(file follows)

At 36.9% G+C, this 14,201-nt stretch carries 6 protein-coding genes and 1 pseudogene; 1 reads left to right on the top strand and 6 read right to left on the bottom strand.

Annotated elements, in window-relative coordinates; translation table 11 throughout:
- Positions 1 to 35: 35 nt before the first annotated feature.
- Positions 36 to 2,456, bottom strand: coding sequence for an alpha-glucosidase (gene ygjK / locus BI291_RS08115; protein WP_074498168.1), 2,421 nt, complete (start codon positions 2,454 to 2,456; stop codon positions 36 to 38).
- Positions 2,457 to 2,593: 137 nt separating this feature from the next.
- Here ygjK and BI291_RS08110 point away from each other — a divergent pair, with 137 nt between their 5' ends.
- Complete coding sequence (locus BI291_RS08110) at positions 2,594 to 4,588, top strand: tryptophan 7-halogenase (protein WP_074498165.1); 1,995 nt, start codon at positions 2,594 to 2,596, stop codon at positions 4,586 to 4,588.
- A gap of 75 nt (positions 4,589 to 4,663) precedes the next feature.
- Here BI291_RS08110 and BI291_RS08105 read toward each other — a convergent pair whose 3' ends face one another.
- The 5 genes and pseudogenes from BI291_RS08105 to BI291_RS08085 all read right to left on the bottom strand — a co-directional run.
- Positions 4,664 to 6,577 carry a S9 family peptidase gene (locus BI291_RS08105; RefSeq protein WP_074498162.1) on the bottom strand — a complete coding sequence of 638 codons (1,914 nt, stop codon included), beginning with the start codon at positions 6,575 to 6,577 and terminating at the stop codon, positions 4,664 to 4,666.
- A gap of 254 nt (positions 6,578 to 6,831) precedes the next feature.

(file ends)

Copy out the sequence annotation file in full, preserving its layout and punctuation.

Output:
At 36.9% G+C, this 14,201-nt stretch carries 6 protein-coding genes and 1 pseudogene; 1 reads left to right on the top strand and 6 read right to left on the bottom strand.

Annotated elements, in window-relative coordinates; translation table 11 throughout:
- Positions 1 to 35: 35 nt before the first annotated feature.
- Positions 36 to 2,456, bottom strand: coding sequence for an alpha-glucosidase (gene ygjK / locus BI291_RS08115; protein WP_074498168.1), 2,421 nt, complete (start codon positions 2,454 to 2,456; stop codon positions 36 to 38).
- Positions 2,457 to 2,593: 137 nt separating this feature from the next.
- Here ygjK and BI291_RS08110 point away from each other — a divergent pair, with 137 nt between their 5' ends.
- Complete coding sequence (locus BI291_RS08110) at positions 2,594 to 4,588, top strand: tryptophan 7-halogenase (protein WP_074498165.1); 1,995 nt, start codon at positions 2,594 to 2,596, stop codon at positions 4,586 to 4,588.
- A gap of 75 nt (positions 4,589 to 4,663) precedes the next feature.
- Here BI291_RS08110 and BI291_RS08105 read toward each other — a convergent pair whose 3' ends face one another.
- The 5 genes and pseudogenes from BI291_RS08105 to BI291_RS08085 all read right to left on the bottom strand — a co-directional run.
- Positions 4,664 to 6,577 carry a S9 family peptidase gene (locus BI291_RS08105; RefSeq protein WP_074498162.1) on the bottom strand — a complete coding sequence of 638 codons (1,914 nt, stop codon included), beginning with the start codon at positions 6,575 to 6,577 and terminating at the stop codon, positions 4,664 to 4,666.
- A gap of 254 nt (positions 6,578 to 6,831) precedes the next feature.